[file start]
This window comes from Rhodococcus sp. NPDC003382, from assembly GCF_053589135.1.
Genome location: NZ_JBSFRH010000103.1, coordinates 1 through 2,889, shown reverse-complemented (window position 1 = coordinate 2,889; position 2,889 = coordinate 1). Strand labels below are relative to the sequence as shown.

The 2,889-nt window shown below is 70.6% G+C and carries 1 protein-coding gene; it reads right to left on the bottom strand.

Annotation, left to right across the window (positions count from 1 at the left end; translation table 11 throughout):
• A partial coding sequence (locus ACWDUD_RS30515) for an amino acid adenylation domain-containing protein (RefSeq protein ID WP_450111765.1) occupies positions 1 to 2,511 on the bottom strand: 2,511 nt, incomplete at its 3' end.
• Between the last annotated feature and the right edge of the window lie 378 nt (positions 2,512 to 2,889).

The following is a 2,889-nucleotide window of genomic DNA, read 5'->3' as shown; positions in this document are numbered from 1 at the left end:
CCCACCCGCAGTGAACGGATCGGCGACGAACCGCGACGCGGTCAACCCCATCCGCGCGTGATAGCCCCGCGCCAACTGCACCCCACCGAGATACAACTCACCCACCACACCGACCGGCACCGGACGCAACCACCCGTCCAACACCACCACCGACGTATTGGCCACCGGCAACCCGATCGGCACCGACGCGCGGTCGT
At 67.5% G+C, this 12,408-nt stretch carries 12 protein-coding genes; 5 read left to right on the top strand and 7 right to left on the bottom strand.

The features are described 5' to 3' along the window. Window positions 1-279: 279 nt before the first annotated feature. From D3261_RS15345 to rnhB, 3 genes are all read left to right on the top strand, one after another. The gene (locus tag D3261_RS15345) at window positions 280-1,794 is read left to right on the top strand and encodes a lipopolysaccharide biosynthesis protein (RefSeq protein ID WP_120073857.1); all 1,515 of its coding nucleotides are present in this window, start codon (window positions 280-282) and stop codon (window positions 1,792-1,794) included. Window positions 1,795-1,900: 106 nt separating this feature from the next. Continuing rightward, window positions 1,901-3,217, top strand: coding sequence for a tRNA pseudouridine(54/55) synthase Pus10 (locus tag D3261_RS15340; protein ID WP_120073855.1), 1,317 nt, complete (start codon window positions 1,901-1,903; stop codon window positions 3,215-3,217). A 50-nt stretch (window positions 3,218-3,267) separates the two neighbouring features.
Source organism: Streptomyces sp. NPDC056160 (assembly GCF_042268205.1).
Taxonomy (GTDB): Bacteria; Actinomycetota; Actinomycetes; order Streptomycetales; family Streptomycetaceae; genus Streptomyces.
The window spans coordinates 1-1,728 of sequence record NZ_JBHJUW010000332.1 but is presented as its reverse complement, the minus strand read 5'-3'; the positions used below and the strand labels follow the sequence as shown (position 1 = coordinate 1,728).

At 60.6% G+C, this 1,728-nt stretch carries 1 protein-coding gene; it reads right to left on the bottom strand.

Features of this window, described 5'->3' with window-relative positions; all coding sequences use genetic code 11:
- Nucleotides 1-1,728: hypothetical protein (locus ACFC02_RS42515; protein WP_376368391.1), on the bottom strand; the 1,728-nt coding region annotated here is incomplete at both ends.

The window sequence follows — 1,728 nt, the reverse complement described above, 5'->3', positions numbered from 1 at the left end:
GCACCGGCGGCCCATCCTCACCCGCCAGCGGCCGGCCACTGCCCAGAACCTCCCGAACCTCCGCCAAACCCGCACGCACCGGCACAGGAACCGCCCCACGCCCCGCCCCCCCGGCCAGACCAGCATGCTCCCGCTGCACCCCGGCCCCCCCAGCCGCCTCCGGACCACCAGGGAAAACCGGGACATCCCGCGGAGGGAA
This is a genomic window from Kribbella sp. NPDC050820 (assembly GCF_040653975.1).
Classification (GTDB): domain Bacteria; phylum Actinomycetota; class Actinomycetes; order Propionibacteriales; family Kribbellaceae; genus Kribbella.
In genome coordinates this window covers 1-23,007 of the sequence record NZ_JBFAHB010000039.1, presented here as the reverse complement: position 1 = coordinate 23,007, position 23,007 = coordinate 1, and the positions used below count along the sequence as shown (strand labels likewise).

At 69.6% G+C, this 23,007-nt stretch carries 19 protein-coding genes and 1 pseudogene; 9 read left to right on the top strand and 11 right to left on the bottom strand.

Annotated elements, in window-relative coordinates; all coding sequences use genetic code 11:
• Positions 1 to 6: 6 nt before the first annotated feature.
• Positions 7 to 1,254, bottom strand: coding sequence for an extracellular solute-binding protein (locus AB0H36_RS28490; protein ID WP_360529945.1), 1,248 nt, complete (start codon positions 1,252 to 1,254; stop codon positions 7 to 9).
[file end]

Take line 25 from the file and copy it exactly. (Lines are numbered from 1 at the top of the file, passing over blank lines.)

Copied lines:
• Positions 7 to 1,254, bottom strand: coding sequence for an extracellular solute-binding protein (locus AB0H36_RS28490; protein ID WP_360529945.1), 1,248 nt, complete (start codon positions 1,252 to 1,254; stop codon positions 7 to 9).